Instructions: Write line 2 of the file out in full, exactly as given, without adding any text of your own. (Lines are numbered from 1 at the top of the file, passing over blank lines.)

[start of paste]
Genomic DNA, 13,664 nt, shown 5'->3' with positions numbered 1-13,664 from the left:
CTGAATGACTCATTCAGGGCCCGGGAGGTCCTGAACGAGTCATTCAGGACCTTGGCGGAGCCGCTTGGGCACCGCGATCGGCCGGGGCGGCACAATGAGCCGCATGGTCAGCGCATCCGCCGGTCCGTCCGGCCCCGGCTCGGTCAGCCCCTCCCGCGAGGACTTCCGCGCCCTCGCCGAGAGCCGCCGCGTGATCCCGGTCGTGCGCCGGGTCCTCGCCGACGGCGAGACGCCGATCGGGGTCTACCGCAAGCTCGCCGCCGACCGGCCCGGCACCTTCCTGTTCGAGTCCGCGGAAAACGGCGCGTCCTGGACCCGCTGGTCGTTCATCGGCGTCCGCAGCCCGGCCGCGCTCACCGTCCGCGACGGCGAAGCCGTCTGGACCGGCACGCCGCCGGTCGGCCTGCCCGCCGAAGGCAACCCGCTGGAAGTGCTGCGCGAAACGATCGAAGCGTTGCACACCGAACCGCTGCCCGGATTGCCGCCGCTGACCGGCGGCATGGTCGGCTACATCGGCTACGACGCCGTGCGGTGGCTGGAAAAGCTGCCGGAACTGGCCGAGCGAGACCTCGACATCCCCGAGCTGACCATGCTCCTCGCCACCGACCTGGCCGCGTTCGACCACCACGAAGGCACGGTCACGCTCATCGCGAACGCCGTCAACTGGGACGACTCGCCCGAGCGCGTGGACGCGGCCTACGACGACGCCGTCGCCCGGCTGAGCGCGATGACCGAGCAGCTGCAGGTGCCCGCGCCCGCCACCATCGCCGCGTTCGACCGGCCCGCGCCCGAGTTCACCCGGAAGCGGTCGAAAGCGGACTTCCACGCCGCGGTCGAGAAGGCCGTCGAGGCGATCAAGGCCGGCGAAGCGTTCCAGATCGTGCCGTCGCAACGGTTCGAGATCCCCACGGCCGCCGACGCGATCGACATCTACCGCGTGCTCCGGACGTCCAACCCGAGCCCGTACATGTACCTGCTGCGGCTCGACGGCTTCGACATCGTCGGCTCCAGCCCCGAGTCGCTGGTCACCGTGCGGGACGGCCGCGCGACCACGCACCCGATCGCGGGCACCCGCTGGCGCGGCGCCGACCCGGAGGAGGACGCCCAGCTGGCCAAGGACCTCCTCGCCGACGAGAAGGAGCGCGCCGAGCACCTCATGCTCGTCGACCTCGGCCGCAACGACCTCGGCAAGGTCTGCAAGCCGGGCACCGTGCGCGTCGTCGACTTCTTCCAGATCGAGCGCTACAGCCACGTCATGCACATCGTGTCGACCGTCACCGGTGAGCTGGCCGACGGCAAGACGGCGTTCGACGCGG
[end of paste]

CTGAATGACTCATTCAGGGCCCGGGAGGTCCTGAACGAGTCATTCAGGACCTTGGCGGAGCCGCTTGGGCACCGCGATCGGCCGGGGCGGCACAATGAGCCGCATGGTCAGCGCATCCGCCGGTCCGTCCGGCCCCGGCTCGGTCAGCCCCTCCCGCGAGGACTTCCGCGCCCTCGCCGAGAGCCGCCGCGTGATCCCGGTCGTGCGCCGGGTCCTCGCCGACGGCGAGACGCCGATCGGGGTCTACCGCAAGCTCGCCGCCGACCGGCCCGGCACCTTCCTGTTCGAGTCCGCGGAAAACGGCGCGTCCTGGACCCGCTGGTCGTTCATCGGCGTCCGCAGCCCGGCCGCGCTCACCGTCCGCGACGGCGAAGCCGTCTGGACCGGCACGCCGCCGGTCGGCCTGCCCGCCGAAGGCAACCCGCTGGAAGTGCTGCGCGAAACGATCGAAGCGTTGCACACCGAACCGCTGCCCGGATTGCCGCCGCTGACCGGCGGCATGGTCGGCTACATCGGCTACGACGCCGTGCGGTGGCTGGAAAAGCTGCCGGAACTGGCCGAGCGAGACCTCGACATCCCCGAGCTGACCATGCTCCTCGCCACCGACCTGGCCGCGTTCGACCACCACGAAGGCACGGTCACGCTCATCGCGAACGCCGTCAACTGGGACGACTCGCCCGAGCGCGTGGACGCGGCCTACGACGACGCCGTCGCCCGGCTGAGCGCGATGACCGAGCAGCTGCAGGTGCCCGCGCCCGCCACCATCGCCGCGTTCGACCGGCCCGCGCCCGAGTTCACCCGGAAGCGGTCGAAAGCGGACTTCCACGCCGCGGTCGAGAAGGCCGTCGAGGCGATCAAGGCCGGCGAAGCGTTCCAGATCGTGCCGTCGCAACGGTTCGAGATCCCCACGGCCGCCGACGCGATCGACATCTACCGCGTGCTCCGGACGTCCAACCCGAGCCCGTACATGTACCTGCTGCGGCTCGACGGCTTCGACATCGTCGGCTCCAGCCCCGAGTCGCTGGTCACCGTGCGGGACGGCCGCGCGACCACGCACCCGATCGCGGGCACCCGCTGGCGCGGCGCCGACCCGGAGGAGGACGCCCAGCTGGCCAAGGACCTCCTCGCCGACGAGAAGGAGCGCGCCGAGCACCTCATGCTCGTCGACCTCGGCCGCAACGACCTCGGCAAGGTCTGCAAGCCGGGCACCGTGCGCGTCGTCGACTTCTTCCAGATCGAGCGCTACAGCCACGTCATGCACATCGTGTCGACCGTCACCGGTGAGCTGGCCGACGGCAAGACGGCGTTCGACGCGG